We radioed back to tell the guys, and then started setting up camp. Right in the middle of the road. It was clear that no one had driven the road in months, so we weren’t worried in the least.

We were all setup when my Dad and Uncle pulled up and I guided them to a spot alongside the Tacoma.

“Do you always drive that fast?” said my Uncle.

“Umm, you consider that fast?” I thought (but instead I just smiled).

From there, we prepped and consumed a delicious dinner of skirt steak, mashed potatoes, and asparagus while we enjoyed an amazing show of "cloud fireworks" in the sky - both before and as the sun set.

It was during this time that we started discussing the next day. Of course, there would be no huge rush to get up - that was abundantly clear, but it was also becoming clear that it was getting time for us to part ways - so we could start heading back to the Puget Sound, and so the old fogies could try to remember their way back to California and the Bay Area.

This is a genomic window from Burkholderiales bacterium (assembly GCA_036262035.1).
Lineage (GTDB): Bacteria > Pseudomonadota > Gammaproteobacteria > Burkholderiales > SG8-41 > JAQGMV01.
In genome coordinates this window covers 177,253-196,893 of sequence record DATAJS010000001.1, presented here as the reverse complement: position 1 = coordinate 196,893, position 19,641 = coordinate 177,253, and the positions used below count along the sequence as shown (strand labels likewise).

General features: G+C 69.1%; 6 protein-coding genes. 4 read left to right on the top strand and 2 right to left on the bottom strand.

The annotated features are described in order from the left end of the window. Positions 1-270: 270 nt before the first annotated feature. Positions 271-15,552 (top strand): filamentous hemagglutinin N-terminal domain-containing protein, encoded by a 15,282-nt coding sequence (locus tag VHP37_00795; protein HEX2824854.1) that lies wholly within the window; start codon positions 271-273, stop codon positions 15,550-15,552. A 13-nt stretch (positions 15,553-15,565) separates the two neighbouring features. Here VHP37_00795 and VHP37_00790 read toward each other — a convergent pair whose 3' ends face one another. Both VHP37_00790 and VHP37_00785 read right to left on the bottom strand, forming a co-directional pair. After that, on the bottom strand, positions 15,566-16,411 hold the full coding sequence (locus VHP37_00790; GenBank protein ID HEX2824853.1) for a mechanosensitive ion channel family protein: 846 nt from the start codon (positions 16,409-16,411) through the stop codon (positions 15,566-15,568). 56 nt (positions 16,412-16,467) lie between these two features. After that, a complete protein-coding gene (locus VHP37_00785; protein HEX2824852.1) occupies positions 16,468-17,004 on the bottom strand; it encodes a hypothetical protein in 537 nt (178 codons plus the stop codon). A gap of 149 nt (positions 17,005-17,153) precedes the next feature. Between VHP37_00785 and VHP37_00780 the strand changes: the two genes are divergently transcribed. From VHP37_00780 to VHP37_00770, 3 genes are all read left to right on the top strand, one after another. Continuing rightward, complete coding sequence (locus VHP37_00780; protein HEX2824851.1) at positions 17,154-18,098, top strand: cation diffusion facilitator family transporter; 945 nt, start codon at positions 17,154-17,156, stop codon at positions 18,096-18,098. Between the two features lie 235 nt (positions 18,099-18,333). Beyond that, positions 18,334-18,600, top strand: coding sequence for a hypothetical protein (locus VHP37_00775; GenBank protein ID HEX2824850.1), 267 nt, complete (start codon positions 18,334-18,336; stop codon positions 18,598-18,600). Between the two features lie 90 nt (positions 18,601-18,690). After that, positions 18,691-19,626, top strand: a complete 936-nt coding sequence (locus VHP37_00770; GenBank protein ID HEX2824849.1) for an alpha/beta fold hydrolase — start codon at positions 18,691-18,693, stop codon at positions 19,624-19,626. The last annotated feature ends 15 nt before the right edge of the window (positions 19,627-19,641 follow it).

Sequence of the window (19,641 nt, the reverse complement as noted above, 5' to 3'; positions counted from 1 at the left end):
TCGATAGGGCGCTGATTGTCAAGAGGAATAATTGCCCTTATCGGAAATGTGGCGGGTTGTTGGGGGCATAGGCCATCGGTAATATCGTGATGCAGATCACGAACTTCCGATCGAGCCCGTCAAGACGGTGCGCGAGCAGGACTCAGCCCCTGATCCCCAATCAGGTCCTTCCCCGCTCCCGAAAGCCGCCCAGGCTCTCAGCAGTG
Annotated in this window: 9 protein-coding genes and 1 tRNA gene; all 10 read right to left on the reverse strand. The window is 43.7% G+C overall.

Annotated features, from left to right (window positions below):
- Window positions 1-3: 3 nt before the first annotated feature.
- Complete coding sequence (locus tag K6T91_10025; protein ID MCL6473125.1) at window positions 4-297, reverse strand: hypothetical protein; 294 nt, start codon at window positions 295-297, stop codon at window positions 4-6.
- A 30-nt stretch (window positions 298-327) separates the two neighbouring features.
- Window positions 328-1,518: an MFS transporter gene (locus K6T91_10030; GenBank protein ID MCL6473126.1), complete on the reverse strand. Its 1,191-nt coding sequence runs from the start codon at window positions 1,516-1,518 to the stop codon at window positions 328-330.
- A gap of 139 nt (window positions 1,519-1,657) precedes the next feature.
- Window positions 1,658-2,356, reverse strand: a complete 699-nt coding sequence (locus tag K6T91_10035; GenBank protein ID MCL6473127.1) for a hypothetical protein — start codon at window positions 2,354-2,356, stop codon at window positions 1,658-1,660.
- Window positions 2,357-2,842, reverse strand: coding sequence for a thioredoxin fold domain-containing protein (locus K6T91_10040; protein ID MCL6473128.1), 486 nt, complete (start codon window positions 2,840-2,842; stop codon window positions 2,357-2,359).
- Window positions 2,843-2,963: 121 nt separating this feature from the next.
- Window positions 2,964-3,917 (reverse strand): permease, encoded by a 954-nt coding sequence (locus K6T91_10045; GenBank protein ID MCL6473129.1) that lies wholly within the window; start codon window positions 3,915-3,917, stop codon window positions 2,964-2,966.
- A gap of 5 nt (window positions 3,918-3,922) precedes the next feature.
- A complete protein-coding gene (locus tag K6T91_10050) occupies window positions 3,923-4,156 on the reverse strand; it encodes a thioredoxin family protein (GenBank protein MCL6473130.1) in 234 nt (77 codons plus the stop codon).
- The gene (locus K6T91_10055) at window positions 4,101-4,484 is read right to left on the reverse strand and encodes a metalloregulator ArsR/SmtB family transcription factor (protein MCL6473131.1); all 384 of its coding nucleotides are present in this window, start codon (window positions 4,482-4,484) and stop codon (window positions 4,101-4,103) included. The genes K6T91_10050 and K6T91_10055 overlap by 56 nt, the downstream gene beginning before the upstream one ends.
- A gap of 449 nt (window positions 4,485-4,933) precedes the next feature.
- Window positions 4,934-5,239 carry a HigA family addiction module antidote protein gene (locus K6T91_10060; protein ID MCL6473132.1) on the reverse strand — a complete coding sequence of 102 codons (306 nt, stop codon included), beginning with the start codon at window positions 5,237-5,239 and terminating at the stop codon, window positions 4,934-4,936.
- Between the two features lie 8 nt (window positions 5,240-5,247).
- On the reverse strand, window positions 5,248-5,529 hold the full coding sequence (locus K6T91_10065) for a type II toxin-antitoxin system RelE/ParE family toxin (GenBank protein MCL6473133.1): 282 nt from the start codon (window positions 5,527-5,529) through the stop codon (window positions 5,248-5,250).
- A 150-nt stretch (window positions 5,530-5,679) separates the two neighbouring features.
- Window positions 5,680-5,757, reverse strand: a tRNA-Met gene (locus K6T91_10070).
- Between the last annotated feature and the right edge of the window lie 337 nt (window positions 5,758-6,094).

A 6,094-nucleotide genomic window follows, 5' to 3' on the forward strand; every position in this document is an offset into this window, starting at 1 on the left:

In the end, we decided to make no decisions and delay them till morning. We headed out of the Sportsmobile and used the spotting scope to peer at the moon and more amazingly Jupiter - where we could see the red spot and four of its moons. Wow.

And with that, we climbed into our sleeping bags and fell asleep.

Day 4: Thursday, May 11.

We awoke early (er than normal) the next morning. Or at least, I did. On our way to our resting spot for the night, we'd passed a couple more volcanic areas, and I was anxious to do some exploring.

About a quarter mile from camp, @mrs.turbodb realized I wasn't just going to the bathroom and coming back to bed, and so she jumped up and hustled her way down the road.

I started running. And looking back over my shoulder. And running.